Although a creative person at heart, I’ve always been quite fascinated by ‘productivity’/organisation and am a big fan of experiencing joy and magic daily WHILE getting things done. In case it need stating, I’m far from any kind of ‘life expert'(!), but I’ve got a feeling it would be fun to share some ideas for those who, like me, are keen to rev up their daily routine.
I had the urge to challenge myself to write up my 35 best tips (I was aiming for 30 but got carried away) for making little moments count, so that you can make the best of your time but also (crucially) not fall apart or beat yourself up when it all goes to pot… Some of these things I do daily, and some I’m including below as little reminders to myself to do more of, because I know they work!
Here are my 35 favorite tips to getting stuff done WHILE finding joy & peace (disclaimer, they will range from ‘verging on life-changing’ to ‘rather silly’, with a dose of ‘kinda radical’ in between):
- Never knowingly get dressed in the morning without simultaneously dancing in front of the mirror; two minutes of dancing per day is infinitely better than zero minutes. Bonus: have a playlist ready and waiting.
- Drink your favourite tea (or beverage of choice) while glancing over your diary/plan for the day. (Pre-empting the actions of your day gives you focus – and, if you’re anything like me, also a brief chance to rein in any delusions your previous self may have had about how much can be done in one, singular day.) 2a: Choose the three things you want to do (or be) in order to feel satisfied by bedtime, and prioritise those. Let go of the rest.
- Practise ‘radical honesty’. This doesn’t mean going around randomly insulting people, unprovoked, but it does mean refusing to misrepresent your own feelings or beliefs. It’s amazing how often and how easily we do this. Consider making a commitment to yourself that, when asked, you will only speak what is true (to your best knowledge), and that you will also speak up when you are unhappy with something; this is productive in that it promotes authenticity and therefore real connection, and it’s joyful in the sheer sense of liberation it can evoke within you.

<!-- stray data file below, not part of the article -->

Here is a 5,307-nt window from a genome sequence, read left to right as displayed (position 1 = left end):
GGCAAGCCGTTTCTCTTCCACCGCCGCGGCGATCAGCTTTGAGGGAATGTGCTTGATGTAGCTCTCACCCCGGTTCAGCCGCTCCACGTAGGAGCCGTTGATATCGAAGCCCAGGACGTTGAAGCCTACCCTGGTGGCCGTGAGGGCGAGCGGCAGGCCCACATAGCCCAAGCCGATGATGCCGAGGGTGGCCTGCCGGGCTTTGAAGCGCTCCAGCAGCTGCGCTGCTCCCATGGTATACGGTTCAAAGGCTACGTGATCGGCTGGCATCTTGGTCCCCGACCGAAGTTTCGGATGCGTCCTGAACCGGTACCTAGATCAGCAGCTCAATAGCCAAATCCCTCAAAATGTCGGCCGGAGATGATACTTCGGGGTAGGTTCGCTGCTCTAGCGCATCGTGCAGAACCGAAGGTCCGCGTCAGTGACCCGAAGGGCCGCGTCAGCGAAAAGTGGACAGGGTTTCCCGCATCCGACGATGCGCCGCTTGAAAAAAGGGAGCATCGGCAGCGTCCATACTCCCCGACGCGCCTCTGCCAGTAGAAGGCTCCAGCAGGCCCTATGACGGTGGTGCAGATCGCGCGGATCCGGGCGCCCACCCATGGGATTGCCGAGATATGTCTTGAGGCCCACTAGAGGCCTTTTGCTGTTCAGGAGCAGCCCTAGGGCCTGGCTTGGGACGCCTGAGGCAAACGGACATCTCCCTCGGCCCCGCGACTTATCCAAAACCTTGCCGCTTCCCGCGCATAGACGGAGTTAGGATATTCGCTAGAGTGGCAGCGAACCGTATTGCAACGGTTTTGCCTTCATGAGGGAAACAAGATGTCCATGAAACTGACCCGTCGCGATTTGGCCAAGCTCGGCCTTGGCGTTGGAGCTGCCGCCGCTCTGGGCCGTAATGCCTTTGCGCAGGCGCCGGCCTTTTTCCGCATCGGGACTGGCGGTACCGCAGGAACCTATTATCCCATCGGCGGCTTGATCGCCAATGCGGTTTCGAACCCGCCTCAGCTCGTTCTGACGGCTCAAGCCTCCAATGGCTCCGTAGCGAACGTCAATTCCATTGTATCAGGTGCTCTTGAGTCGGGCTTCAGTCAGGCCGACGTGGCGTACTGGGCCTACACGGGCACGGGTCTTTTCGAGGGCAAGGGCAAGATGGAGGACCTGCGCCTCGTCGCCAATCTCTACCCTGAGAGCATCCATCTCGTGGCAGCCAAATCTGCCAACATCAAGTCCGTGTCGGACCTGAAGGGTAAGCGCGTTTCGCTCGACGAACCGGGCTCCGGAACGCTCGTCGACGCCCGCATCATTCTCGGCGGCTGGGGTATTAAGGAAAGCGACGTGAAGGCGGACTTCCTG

- Add something green to every meal. Your body will thank you.
- If you have plants, take a moment to look properly at them to notice any changes or new growth each time you water them. (If you want to give them names, I won’t judge you.)
- Listen to an informative youtube video or podcast while washing up (I do this every evening so that I wake up to a clean/clear kitchen in the morning; perhaps horrifyingly to some people, I don’t wash up in dribs and drabs as I go through the day); I’ve heard of this practice being referred to as ‘putting the kitchen to bed’ – cute! The next morning, take a minute to clear the draining board while the kettle is boiling.
- Go and drink a pint of water. Repeat multiple times per day.
- If you’re learning a language, do five minutes of a language-learning app in between bigger task blocks…
- … or listen to the radio in your target language while doing some stretches (bonus points for pretending you fully understand their jokes and laughing along)…
- … or watch a film with subtitles (indulgent and productive at once? What’s not to love!)
- Consider specially allocating a day or afternoon (etc.) to actually brainstorm what matters to you in your life; what are your values and what do you actually want to spend your time doing/achieving/working towards. Your values might have changed since you last thought about this, or perhaps you’ve never taken the time to do it. Once you’ve thought about what you’re choosing to spend your time on, think about how this is going to work for you (do you like assigning certain tasks to certain days of the week? Do you want to go with the flow more? Do you want to keep a list of weekly goals somewhere to remind you to stay on track? What do you want to let go of?)
- Similarly, consider what ‘success’ actually means to you. (I did this recently, and realised that, for me, ‘success’ is not actually about ‘actions’, ‘posessions’ and ‘goals’, but much more to do with states, feelings and experiences. Journalling on this can be quite fun and revealing! You might discover you’re already quite successful in your own eyes (who knew?), or you might instead uncover a few areas you’d like to address.